New guidance aimed at easing conflicts over windfarm applications was launched by the Scottish Government yesterday.
Energy Minister Fergus Ewing said the advice should make the planning system run more smoothly for developers, councils and affected communities.
It is the result of the GP Wind Project, a Scottish Government-led EU scheme to look at barriers to wind development and ways of reconciling green energy objectives with environmental concerns.
The guidelines were developed with a range of organisations, including the RSPB, Western Isles Council, Scottish and Southern Energy, and Scottish Power Renewables.
Mr Ewing said: “We have set an ambitious, but achievable, renewable energy target and we are determined to ensure that communities all over Scotland benefit from our renewable energy revolution, which is already bringing jobs and investment.
“But we are determined that this should be done in a sustainable way, sympathetic to the needs of communities and protecting the environment and our fantastic natural heritage.”
Western Isles Council leader Angus Campbell said if the islands were to benefit from the resource, ways must be found to address the challenges hampering wind generation.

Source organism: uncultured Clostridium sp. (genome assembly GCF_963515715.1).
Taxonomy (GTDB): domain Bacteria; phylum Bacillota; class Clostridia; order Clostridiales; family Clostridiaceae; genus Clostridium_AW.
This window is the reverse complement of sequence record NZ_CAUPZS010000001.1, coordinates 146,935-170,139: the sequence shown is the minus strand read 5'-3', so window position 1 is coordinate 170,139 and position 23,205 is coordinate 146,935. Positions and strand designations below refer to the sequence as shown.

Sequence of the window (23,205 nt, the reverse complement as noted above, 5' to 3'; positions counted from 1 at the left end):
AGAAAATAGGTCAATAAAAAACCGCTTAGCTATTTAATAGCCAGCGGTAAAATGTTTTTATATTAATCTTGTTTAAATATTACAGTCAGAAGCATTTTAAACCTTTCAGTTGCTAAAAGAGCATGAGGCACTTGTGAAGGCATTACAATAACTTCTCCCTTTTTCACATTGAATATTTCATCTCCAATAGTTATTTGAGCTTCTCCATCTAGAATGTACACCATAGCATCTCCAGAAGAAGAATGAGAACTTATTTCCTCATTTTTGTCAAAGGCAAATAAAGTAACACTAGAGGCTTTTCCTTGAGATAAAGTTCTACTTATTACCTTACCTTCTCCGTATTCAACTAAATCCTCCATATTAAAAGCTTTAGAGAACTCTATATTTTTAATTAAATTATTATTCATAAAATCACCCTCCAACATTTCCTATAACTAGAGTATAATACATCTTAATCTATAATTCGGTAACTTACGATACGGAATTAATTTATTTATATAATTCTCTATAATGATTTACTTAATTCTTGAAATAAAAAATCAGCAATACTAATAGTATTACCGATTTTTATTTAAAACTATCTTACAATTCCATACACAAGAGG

Highland Tory MSP Mary Scanlon said the government had not explained how it would address the fears of communities. “Guidance may be useful, but the SNP wants to continue developing windfarms across Scotland, often in the face of strong local opposition,” she said.
Douglas Ross, planning chairman of Moray Council, which had its request for a moratorium on new windfarms rejected by the government, said the guidance did not answer what happens if communities say “enough is enough”.
Nick Orpwood, of Concerned about Wind Turbines in Aberdeenshire, said if planners and developers follow the guidance it could be a step forward.
But Communities Against Turbines Scotland said that, rather than producing more guidance, Mr Ewing should listen to communities and councils.
|Wind Watch relies entirely
on User Funding